PBS Statement on President Obama's Fiscal Year 2011 Budget
On February 1, President Obama submitted to Congress his Fiscal Year 2011 budget to Congress, which recommends a two-year advance appropriation of $460 million for the Corporation for Public Broadcasting (CPB) in FY 2013, and for the upcoming fiscal year, included $36 million for public television and radio digital conversion, content and services. PBS and our local stations are grateful for these recommended funds. However, the budget also presents significant challenges to other programs vital to public media's ability to fulfill its critical mission of using technology for the benefit of the American people.
Ready To Learn, a proven means to help close the achievement gap and improve classroom learning, was consolidated under the proposed Effective Teaching and Learning for a Complete Education program with no specific funding level stipulation for public media. Ready To Learn has focused on increasing literacy skills for children ages two to eight, with an emphasis on children from low-income families, and research confirms positive impact on student performance. For example, children who watched SUPER WHY!, which is made possible through Ready To Learn, scored 46 percent better on standardized literacy tests than children who did not. In addition, in a study commissioned by the department of Education, a pre-school literacy curriculum using Ready to Learn media is one of only three programs with any significant positive findings concerning reading. We hope to work closely with the department to ensure that this proven approach, built after many years of its wise investment, will continue to bring these innovative solutions to more children and be applied to other subject areas, such as STEM, which the administration has named as a key priority.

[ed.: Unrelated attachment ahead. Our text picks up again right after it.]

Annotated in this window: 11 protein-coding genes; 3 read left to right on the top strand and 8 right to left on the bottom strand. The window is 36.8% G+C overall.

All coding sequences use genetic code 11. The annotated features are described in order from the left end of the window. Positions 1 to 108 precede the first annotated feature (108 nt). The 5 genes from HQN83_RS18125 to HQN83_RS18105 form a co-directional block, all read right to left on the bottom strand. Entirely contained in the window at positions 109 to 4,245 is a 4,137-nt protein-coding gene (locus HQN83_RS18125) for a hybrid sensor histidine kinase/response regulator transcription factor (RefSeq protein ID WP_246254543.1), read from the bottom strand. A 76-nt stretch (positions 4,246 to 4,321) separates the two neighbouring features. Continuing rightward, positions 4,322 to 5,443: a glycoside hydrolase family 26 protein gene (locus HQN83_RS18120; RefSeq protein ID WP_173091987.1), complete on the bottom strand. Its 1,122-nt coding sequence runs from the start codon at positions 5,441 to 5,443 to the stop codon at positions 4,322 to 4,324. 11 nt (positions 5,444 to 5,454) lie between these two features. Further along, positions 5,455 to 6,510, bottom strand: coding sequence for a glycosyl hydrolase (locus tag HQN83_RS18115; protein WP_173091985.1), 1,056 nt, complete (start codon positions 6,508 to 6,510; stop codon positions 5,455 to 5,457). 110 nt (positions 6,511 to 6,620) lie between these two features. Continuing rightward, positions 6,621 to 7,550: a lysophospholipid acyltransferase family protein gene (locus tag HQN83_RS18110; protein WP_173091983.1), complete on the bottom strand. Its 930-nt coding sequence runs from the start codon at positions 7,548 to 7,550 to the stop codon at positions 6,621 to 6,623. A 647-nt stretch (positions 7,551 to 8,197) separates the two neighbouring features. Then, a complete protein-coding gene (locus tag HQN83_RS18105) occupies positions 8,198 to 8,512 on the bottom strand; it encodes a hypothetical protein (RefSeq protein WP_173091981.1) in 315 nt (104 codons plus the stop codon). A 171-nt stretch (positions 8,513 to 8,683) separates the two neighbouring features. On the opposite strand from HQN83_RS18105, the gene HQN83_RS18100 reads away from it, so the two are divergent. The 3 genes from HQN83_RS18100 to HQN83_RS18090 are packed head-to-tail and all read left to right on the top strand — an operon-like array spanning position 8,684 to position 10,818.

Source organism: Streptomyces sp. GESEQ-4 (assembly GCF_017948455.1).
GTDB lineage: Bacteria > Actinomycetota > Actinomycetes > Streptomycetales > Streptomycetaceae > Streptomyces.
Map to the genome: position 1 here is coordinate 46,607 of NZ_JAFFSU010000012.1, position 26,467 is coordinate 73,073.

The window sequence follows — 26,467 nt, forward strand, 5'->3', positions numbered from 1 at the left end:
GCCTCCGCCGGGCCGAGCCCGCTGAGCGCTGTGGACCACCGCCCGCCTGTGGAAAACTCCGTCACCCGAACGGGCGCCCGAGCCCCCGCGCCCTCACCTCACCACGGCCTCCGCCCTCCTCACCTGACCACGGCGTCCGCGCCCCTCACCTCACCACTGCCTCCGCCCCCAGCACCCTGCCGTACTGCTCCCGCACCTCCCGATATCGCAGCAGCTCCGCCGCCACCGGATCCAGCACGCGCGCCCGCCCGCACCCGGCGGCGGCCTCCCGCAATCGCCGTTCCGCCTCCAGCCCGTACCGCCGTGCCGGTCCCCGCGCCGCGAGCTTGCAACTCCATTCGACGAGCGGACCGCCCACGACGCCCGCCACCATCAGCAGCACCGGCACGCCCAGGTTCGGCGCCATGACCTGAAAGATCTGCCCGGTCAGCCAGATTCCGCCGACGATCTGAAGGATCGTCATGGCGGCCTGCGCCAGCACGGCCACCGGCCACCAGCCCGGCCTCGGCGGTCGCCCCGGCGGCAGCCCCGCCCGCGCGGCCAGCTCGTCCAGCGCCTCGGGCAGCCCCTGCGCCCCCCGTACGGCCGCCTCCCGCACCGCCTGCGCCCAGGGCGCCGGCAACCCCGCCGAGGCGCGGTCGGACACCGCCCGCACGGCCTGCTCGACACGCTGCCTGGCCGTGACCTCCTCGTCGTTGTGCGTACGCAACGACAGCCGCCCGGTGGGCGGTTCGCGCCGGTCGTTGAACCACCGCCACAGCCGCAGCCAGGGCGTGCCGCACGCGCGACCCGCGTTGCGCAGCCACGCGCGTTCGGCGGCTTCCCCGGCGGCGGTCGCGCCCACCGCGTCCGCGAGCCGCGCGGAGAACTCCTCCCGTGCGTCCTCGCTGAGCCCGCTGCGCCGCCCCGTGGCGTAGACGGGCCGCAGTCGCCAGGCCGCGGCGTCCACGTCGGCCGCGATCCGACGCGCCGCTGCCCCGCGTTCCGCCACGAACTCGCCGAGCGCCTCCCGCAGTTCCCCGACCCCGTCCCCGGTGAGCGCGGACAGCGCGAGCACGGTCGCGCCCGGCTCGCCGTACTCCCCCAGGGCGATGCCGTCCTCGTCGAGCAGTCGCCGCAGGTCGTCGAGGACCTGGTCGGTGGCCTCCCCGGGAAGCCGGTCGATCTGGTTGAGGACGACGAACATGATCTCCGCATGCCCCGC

Moreover, the Department of Education's move to consolidate Ready to Teach under Effective Teachers and Leaders State grants, under the Excellent Instructional Teams program, with no specific funding level stipulation threatens to deprive teachers of the professional development training and tools needed to be effective in the classroom. This action could irreparably cripple or eliminate the online, facilitated graduate-credit teacher professional development courses and peer mentoring opportunities that programs like PBS Teacherline (55,000 courses completed) and eLearning for Educators distribute to educators in every state through Ready To Teach. At a time when teachers are facing rapidly changing technologies and student demands for new engagement techniques, training in the use of media is critical to helping teachers innovate, motivate and be effective.
Beyond these critical education programs, there is no funding for the Public Telecommunications Facilities Program (PTFP), an infrastructure program within the Department of Commerce, that supports local public television and radio stations; nor is there funding for the Department of Agriculture's Rural Digital program. Both of these vital programs help ensure universal access to public media's innovative content and services.
We appreciate the trust President Obama has placed in our public service enterprise and we will continue to work with Congress and the administration to demonstrate how no other media enterprise serves children, teachers and families as effectively as PBS.